There was a day - it must have been in the fall - I noticed an unusual tree. It was there in a dream two weeks ago, same place - the Wilkerson's fencerow - and vivid as that first viewing; smallish and gnarled, a profile that said, "apple" but leaves which corrected that impression to, "pear." But what, I thought when I worked my way over and stood beneath, a strange pear tree! The fruits were big but almost weightless, and stout in the neck. And the fragrance! How delicious they must be.
|What I imagined when I dreamt of quince|
I immediately climbed as high as I could (in the dream I flew to the top), plucked what I imagined would be the sweetest fruit, and ran home with it. But when I presented them to my mother, she laughed. "You didn't eat any, did you?" she asked, and when I shook my head no, she suggested I try. What misery - what puckering awfulness! "It's not a pear," Mom said, "that's a quince."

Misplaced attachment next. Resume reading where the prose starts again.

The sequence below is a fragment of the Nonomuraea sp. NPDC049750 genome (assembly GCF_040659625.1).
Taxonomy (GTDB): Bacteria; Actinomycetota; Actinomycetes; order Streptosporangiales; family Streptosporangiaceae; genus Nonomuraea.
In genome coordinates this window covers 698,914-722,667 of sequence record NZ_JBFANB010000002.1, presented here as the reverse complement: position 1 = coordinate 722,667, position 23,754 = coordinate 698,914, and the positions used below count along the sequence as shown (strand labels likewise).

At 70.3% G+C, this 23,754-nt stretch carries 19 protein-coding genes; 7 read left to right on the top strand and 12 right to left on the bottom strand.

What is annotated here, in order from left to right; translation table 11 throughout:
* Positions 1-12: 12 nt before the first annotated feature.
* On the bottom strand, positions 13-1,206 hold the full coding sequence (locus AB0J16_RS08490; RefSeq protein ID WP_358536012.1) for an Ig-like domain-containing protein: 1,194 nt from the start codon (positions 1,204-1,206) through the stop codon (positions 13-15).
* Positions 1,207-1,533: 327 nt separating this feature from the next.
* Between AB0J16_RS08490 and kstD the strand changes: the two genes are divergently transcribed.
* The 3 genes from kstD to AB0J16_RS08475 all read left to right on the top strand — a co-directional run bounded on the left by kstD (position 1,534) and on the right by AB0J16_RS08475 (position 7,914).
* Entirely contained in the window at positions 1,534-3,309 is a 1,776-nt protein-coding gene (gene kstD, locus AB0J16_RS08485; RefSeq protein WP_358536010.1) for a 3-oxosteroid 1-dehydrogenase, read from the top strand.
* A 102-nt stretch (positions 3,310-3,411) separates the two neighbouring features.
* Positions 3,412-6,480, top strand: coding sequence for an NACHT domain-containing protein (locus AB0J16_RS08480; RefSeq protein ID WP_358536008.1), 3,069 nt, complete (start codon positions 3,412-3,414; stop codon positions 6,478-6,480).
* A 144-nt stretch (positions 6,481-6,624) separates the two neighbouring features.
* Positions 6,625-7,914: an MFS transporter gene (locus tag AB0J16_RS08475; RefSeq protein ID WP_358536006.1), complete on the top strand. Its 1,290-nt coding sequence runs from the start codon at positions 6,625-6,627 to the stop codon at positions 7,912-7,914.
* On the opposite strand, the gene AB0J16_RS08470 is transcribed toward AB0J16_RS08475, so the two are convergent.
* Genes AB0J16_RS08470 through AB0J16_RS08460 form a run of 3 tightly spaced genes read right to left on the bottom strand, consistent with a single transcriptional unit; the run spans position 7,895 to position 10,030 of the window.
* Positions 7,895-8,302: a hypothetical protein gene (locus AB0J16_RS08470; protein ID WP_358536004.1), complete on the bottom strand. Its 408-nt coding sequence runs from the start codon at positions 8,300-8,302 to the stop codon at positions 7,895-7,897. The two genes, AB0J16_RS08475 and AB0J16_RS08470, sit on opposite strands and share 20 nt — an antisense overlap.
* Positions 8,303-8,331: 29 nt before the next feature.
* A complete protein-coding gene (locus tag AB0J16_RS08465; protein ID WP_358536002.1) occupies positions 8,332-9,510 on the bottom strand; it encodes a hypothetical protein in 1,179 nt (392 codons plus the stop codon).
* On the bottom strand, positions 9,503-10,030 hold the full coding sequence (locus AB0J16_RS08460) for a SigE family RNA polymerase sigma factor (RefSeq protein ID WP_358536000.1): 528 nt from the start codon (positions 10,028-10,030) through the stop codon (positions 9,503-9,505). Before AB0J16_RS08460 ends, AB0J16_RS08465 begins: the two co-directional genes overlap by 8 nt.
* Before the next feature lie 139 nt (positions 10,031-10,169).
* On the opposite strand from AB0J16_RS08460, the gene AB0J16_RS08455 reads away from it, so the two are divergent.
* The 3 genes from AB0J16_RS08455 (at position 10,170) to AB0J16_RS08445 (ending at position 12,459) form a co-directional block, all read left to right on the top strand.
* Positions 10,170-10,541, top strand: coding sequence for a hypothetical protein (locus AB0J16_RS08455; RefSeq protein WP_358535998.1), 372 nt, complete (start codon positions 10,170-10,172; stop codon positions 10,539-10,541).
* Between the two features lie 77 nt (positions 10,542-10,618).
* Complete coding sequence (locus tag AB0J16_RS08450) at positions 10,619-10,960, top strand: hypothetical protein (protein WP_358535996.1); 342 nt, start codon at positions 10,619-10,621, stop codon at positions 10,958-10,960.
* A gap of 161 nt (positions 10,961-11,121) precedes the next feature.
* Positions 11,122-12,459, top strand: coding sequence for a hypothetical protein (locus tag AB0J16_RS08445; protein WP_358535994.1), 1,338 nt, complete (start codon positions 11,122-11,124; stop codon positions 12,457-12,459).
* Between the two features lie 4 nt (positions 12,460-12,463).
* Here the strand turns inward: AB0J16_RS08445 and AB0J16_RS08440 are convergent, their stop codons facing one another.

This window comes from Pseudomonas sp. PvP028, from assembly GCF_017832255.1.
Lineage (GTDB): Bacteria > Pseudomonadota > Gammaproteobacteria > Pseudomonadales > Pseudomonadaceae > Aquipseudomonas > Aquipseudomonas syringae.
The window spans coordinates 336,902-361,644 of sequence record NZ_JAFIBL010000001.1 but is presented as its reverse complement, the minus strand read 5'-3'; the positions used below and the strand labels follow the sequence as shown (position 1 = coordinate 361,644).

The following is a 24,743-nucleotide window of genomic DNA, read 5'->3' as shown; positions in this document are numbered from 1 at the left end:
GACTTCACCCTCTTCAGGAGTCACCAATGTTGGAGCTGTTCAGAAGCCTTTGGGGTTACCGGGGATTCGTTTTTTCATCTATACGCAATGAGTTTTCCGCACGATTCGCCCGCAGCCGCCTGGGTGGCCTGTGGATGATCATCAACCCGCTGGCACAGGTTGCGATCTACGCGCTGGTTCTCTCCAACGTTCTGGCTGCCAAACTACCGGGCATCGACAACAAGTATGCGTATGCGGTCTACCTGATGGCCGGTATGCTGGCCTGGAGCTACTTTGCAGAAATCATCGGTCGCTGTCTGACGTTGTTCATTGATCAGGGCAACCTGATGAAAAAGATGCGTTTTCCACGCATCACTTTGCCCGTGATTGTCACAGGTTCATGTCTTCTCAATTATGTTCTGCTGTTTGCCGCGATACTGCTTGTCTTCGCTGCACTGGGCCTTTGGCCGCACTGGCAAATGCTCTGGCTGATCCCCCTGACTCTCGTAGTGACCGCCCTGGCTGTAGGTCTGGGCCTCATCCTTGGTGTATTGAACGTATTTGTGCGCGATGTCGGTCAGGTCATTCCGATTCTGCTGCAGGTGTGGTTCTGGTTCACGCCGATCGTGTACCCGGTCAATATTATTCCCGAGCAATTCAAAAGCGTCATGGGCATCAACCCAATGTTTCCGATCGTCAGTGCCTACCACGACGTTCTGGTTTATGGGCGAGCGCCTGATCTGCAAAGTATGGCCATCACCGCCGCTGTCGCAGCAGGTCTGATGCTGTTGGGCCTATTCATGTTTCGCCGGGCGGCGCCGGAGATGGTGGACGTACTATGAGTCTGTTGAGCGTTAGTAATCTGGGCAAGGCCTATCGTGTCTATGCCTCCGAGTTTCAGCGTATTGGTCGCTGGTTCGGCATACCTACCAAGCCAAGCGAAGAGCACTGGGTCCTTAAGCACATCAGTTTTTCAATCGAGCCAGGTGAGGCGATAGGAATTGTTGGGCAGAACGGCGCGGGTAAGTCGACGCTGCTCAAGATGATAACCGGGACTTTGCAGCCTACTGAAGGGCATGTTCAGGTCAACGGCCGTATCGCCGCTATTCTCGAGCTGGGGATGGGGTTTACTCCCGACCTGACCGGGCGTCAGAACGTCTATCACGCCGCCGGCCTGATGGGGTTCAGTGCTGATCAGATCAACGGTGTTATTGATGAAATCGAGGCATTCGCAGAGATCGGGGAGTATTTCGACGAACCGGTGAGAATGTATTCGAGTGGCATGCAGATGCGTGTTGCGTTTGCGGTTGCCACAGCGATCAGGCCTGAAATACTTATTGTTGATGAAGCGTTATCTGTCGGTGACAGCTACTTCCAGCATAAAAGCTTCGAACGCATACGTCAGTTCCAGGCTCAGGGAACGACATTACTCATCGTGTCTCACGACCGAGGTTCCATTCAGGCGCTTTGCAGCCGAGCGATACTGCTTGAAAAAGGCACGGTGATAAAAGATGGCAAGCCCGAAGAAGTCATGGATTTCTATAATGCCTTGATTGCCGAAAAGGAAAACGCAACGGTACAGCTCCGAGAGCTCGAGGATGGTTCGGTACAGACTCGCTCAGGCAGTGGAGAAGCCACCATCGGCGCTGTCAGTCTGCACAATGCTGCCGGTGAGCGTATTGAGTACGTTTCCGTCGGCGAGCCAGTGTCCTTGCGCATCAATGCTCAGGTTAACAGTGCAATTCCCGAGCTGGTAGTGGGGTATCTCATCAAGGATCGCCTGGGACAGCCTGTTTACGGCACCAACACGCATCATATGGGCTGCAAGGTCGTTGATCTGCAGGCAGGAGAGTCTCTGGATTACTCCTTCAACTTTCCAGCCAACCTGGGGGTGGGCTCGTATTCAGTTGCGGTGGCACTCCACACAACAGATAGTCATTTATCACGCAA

It tasted so awful, she told me, because quince fruit is loaded with alum. That was another word I didn't know, so she pulled down a box of that powder and gave me a fingertip to try. Like the quince indeed - a spontaneous, saliva-draining reaction, the tongue sucking in on itself, the cheeks deflating, the whole face shrinking. "Eww - what do you use that for?" I demanded. So shocking, to hear her say, "Candy."
Bakers know the truth of tart. The more of it, the more flavor. Think of sour cherries, or rhubarb. Inedible raw, but drop in some sugar and add heat, and how wonderful! Alum, my mother explained, was like that. Locked in its spit-shriveling grip was magic, just waiting to sing when liberated by the power of saccharides!